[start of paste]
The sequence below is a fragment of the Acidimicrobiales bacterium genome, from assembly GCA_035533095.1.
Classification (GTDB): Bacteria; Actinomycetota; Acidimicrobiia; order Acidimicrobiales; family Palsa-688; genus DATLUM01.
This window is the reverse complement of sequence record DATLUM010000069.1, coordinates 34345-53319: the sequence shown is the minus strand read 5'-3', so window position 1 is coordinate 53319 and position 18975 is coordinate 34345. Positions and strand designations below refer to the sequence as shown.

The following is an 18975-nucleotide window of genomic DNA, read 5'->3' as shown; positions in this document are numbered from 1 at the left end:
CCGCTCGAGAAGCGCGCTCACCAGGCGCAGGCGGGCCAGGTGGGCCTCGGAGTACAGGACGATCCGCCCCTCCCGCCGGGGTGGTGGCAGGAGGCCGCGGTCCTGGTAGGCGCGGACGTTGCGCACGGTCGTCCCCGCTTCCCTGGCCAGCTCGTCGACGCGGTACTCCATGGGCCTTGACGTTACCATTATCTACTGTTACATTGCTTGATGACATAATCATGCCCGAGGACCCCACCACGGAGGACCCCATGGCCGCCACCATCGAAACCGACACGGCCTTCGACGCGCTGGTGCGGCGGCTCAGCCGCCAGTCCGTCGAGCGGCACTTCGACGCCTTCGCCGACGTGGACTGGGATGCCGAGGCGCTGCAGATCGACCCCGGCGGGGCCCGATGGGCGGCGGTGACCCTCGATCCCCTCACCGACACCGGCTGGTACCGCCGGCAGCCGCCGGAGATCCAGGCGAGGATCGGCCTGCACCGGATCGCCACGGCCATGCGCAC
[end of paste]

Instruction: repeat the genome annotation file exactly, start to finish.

The sequence below is a fragment of the Acidimicrobiales bacterium genome, from assembly GCA_035533095.1.
Classification (GTDB): Bacteria; Actinomycetota; Acidimicrobiia; order Acidimicrobiales; family Palsa-688; genus DATLUM01.
This window is the reverse complement of sequence record DATLUM010000069.1, coordinates 34345-53319: the sequence shown is the minus strand read 5'-3', so window position 1 is coordinate 53319 and position 18975 is coordinate 34345. Positions and strand designations below refer to the sequence as shown.

The following is an 18975-nucleotide window of genomic DNA, read 5'->3' as shown; positions in this document are numbered from 1 at the left end:
CCGCTCGAGAAGCGCGCTCACCAGGCGCAGGCGGGCCAGGTGGGCCTCGGAGTACAGGACGATCCGCCCCTCCCGCCGGGGTGGTGGCAGGAGGCCGCGGTCCTGGTAGGCGCGGACGTTGCGCACGGTCGTCCCCGCTTCCCTGGCCAGCTCGTCGACGCGGTACTCCATGGGCCTTGACGTTACCATTATCTACTGTTACATTGCTTGATGACATAATCATGCCCGAGGACCCCACCACGGAGGACCCCATGGCCGCCACCATCGAAACCGACACGGCCTTCGACGCGCTGGTGCGGCGGCTCAGCCGCCAGTCCGTCGAGCGGCACTTCGACGCCTTCGCCGACGTGGACTGGGATGCCGAGGCGCTGCAGATCGACCCCGGCGGGGCCCGATGGGCGGCGGTGACCCTCGATCCCCTCACCGACACCGGCTGGTACCGCCGGCAGCCGCCGGAGATCCAGGCGAGGATCGGCCTGCACCGGATCGCCACGGCCATGCGCAC